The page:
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Porcelain v Ceramic tiles - what is the difference?

28 June 2016

We are often asked what is the difference between porcelain and ceramic tiles?

While both fall within the generic ceramic flooring category, porcelain tiles are denser, harder and less pervious to water than ceramic tiles. This means that some porcelain tiles can be used virtually anywhere, and they have the advantage over ceramic tiles in outdoor areas, wet areas and areas of high traffic.

Ceramic and porcelain tile manufacture follows the same fundamental methodology that has been used for literally thousands of years – that is shaping clay and cooking it at very high temperatures to remove water and harden it. Modern manufacturing is basically a refinement of this ancient process.

The main difference between ceramic and porcelain tiles arises from the different clays and raw materials, firing temperatures and timeframes used. Porcelain tiles are generally made of finer and denser grade clay than ceramic tiles, and are pressed and cooked for longer and at higher temperatures. This results in a product that is considerably harder and less pervious to water than ceramic. In fact it is the lower water absorption rate (<0.5%) that is the key defining characteristic of a porcelain tile. This means that it can be used in wet areas and in particular outdoors where it is less prone to cracking when exposed to moisture and the freeze-thaw cycle.

There are two types of porcelain tiles : through-body and glazed porcelain. Through-body porcelain is where the tile has no glaze and the colour of the tile can be seen all the way through the body of the tile. These tiles can have a polished, semi-polished, matt or even slip resistant surface.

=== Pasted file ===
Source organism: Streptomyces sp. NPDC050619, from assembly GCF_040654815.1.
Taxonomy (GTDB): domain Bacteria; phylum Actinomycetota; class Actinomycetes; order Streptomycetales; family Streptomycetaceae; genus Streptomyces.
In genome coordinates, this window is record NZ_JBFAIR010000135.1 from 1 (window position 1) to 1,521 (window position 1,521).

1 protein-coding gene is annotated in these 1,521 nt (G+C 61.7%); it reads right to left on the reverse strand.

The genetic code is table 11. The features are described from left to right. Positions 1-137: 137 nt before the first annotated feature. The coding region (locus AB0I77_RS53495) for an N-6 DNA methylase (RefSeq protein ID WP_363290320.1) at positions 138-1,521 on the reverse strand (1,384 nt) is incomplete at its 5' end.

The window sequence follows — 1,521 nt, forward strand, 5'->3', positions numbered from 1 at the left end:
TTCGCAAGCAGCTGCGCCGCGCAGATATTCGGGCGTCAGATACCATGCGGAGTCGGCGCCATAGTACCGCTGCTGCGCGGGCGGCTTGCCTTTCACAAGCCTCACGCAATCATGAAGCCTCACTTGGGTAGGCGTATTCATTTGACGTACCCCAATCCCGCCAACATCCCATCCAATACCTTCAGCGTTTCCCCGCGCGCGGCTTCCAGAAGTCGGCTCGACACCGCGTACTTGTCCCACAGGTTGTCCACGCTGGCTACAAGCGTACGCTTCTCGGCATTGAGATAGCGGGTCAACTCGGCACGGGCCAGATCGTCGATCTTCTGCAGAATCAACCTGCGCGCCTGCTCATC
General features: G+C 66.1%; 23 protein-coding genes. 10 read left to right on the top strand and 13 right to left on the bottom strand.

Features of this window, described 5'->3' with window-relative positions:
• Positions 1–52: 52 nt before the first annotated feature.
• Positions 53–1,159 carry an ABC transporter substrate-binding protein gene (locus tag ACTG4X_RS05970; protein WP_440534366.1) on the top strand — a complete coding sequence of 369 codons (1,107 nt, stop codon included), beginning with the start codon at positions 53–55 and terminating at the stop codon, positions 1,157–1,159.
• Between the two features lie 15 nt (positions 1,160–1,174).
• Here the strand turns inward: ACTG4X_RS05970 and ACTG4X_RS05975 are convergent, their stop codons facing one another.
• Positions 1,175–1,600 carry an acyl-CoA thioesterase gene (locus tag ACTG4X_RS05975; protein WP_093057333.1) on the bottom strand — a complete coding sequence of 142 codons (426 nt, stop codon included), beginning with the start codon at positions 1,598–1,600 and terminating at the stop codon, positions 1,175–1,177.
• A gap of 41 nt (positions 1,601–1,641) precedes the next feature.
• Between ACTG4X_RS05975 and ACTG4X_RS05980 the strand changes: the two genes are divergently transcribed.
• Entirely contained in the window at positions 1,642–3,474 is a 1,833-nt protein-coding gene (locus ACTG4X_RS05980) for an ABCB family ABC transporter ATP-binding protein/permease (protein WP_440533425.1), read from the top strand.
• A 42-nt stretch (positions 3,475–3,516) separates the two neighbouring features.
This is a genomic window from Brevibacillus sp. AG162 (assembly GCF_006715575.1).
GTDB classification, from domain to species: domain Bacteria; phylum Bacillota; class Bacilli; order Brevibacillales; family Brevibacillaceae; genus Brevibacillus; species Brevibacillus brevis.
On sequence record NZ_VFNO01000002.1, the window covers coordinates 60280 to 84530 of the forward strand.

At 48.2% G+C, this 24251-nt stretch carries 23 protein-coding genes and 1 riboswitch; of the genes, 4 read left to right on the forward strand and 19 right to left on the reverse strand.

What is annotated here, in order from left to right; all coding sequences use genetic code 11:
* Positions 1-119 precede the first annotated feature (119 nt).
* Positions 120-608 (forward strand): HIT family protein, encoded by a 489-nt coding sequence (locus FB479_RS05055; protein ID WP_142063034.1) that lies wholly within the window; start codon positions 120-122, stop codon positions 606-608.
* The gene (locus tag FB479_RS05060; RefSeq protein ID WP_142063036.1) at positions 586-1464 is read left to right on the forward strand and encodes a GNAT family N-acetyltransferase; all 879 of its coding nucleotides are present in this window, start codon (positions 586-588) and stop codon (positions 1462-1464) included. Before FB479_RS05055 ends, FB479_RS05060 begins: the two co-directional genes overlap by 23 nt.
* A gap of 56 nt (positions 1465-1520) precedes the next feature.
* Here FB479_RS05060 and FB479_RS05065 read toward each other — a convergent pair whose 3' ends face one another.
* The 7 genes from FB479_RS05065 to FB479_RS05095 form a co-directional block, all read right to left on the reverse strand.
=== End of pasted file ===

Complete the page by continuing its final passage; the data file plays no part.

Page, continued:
Glazed porcelain is where there has been the addition of an impenetrable, baked on glass-like coating that creates the colour and patterns on the surface of the tile. Both glazed porcelain and ceramic tiles can have the same strength glazing and once installed will essentially perform the same in comparable areas.

In summary both glazed porcelain and ceramic tiles can look the same, be water proof on the glazed surface and withstand the same amount of wear. The difference, if installed correctly, will only be apparent if water should access the base of the tile.

So how can you tell if the tile is porcelain or ceramic and which one should I choose??

1. Porcelain tiles will have low water absorption. A drop of water placed onto the side of the tile will absorb into the tile within a minute or less if it’s ceramic. On a porcelain tile the liquid will remain on the surface for many minutes or even until it evaporates.
2. Porcelain tiles are considerably harder to cut than ceramic. This is readily apparent if you ever go to cut them or drill through them.
3. They are denser and you can often tell from just holding a porcelain tile that it feels heavier than a ceramic of identical size.
4. Check the price. Porcelain tiles are usually up to 40% dearer than comparable ceramic tiles.
5. If a tile is described as polished it is likely to be porcelain.
6. Through-body porcelain tiles carry the color and pattern through the entire thickness of the tile. If the colour on the surface is the same through the cross section, it is a good indication that you are probably looking at a porcelain tile.
7. Porcelain tiles often come in rectified form. This means they have been cut with lasers after firing to ensure 90 degree edges and near perfect sizing. Ceramic tends to have greater size variance and are not subjected to rectified sizing.

So when it comes to choosing tiles it will depend on what areas you are intending to tile. Exterior areas and commercial high traffic areas will always use porcelain tiles. For your interior domestic areas either ceramic or porcelain will do. Ultimately it will come down to your budget and taste and the strength of the glazing of your chosen glazed tile. Increasingly porcelain is preferred over glazed ceramic for the extra durability and performance it offers throughout all areas. There is no benefit gained from using porcelain tiles on wall areas unless it is the actual design of the tile you seek.

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